How to Become a School Counselor in Florida
In America, today’s school counselors do a lot more than their predecessors. It may be hard to tell from the outside looking in, but they help teachers and staff handle various issues, counsel parents, and sometimes play a crucial part in shaping education policy. They are a pivotal part of the student success equation, and they help schools create supportive and safe environments for students.
Want to become a school counselor in the United States, but want to know how? Don’t worry; the Edvocate has your back. Check out this guide that we created explaining how to become a school counselor in Florida.
Academics: (Option 1) A master’s or higher degree with a graduate major in guidance and counseling or counselor education that includes 3 semester hours in a counseling practicum in an elementary/secondary school, (Option 2) A master’s with 30 semester hours of graduate coursework in guidance and counseling.
Required coursework: (Option 2 Only) (1) 3 semester hours in principles, philosophy, organization, and administration of guidance, (2) 3 semester hours in student appraisal including administration and interpretation of standardized tests, (3) 3 semester hours in education systems, (4) 3 semester hours in human development, (5) 3 semester hours in counseling theories and techniques, (6) 3 semester hours in group counseling and guidance techniques, (7) 3 semester hours in consultation skills and techniques for conferring with groups such as agencies, teachers, and parents, (8) 3 semester hours in legal, ethical, and current issues affecting school counselors, (9) 3 semester hours in specialized counseling techniques for use with elementary or secondary level special populations such as exceptional learners, dropouts, and minorities and (10) 3 semester hours in a counseling practicum in an elementary/secondary school.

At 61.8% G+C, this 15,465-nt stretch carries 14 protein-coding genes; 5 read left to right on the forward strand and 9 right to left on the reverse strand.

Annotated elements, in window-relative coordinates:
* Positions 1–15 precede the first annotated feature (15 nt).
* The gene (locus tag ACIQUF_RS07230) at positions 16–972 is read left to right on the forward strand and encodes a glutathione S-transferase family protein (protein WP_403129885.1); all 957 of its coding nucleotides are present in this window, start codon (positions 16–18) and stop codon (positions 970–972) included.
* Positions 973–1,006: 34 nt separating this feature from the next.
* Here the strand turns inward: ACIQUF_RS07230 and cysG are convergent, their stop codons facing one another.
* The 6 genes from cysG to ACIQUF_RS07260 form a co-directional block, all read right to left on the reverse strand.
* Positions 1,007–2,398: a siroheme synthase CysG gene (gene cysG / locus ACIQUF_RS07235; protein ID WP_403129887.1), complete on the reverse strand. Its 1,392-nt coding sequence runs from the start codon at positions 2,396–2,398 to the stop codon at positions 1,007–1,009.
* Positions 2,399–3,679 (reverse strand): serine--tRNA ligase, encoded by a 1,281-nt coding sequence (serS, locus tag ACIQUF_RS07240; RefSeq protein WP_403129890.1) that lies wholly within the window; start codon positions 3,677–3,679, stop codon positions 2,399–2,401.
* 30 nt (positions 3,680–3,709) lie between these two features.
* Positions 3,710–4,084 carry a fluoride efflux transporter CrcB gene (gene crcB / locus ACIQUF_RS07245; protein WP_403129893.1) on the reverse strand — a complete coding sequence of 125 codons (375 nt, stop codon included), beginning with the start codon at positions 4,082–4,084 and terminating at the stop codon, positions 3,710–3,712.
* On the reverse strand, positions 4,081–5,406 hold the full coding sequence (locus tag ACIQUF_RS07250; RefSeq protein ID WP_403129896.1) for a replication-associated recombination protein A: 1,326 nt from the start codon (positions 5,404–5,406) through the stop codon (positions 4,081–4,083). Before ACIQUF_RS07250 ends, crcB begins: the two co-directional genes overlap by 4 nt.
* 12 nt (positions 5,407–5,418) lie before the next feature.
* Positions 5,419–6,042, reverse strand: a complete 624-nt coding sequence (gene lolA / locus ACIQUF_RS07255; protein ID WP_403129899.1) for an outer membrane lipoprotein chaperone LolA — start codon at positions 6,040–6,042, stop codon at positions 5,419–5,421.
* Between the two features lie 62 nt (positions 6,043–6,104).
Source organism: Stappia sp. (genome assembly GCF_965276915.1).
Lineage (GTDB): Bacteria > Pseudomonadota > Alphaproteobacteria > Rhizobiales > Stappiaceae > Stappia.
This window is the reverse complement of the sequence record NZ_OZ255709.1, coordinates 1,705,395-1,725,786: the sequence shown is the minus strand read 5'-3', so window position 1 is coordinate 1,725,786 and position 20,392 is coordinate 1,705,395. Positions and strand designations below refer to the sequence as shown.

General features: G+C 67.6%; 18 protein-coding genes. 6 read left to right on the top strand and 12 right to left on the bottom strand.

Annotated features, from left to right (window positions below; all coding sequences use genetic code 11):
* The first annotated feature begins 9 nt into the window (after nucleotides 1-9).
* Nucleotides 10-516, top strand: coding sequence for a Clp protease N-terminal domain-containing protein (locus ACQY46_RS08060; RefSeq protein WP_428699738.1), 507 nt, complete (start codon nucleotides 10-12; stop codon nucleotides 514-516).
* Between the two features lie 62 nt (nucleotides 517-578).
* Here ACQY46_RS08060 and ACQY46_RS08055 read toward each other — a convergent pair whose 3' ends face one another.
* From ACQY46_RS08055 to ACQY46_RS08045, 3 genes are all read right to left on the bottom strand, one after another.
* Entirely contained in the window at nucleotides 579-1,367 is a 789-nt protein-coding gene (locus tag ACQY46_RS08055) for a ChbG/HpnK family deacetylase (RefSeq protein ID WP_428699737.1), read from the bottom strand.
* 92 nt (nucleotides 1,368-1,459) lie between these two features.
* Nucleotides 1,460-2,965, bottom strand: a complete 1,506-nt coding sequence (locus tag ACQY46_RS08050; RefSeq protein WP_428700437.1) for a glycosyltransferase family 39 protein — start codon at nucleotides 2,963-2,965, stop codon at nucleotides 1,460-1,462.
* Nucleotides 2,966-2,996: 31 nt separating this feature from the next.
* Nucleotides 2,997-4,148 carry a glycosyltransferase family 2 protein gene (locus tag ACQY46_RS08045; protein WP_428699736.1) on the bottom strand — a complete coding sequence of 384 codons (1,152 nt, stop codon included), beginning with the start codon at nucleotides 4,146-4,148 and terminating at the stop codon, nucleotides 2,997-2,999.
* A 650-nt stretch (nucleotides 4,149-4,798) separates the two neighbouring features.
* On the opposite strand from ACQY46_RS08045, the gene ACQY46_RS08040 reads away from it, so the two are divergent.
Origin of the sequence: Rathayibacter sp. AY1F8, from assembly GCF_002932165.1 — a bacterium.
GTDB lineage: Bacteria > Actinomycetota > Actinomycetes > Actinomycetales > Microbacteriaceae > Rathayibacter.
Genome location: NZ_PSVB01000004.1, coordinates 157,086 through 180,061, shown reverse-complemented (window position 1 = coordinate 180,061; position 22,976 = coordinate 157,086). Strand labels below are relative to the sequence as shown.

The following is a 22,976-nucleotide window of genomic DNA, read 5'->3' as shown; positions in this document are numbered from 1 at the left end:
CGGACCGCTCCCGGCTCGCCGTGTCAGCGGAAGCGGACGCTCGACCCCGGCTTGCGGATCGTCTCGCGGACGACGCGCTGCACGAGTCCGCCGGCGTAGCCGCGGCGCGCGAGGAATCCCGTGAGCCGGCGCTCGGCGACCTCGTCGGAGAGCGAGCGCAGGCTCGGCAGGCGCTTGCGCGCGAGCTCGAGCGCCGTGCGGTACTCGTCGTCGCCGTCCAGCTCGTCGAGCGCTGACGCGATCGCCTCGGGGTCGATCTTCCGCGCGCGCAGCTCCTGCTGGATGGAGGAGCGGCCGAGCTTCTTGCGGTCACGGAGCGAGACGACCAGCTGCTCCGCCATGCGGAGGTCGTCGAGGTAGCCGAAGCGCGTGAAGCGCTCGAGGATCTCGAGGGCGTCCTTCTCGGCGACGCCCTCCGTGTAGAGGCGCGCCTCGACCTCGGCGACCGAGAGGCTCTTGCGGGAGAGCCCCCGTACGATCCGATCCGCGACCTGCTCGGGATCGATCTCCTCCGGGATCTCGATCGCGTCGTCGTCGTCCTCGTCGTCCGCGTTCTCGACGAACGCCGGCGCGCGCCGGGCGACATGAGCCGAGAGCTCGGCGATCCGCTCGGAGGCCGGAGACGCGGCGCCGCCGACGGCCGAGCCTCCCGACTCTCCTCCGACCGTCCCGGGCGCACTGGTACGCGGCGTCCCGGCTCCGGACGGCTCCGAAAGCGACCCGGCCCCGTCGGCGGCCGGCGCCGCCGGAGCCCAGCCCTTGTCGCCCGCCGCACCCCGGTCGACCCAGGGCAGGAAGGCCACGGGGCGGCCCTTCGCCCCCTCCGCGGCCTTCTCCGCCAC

Experience Requirements: None
Assessment: Professional Education Test; GKTE
Is an Institutional Recommendation Needed?: No
Licensure: Pre-K –12
Licensure Reciprocity: Yes. The license must be a standard or Level II certificate issued by the other state or US territory, and the license must be currently valid, and (1) The subject listed on your list must be deemed comparable to a subject issued in Florida, or (2) The person possesses a valid NBPTS certificate.
Criminal Background Investigation: Employees of Florida public schools have fingerprints taken through the school district’s personnel office for employment and certification purposes.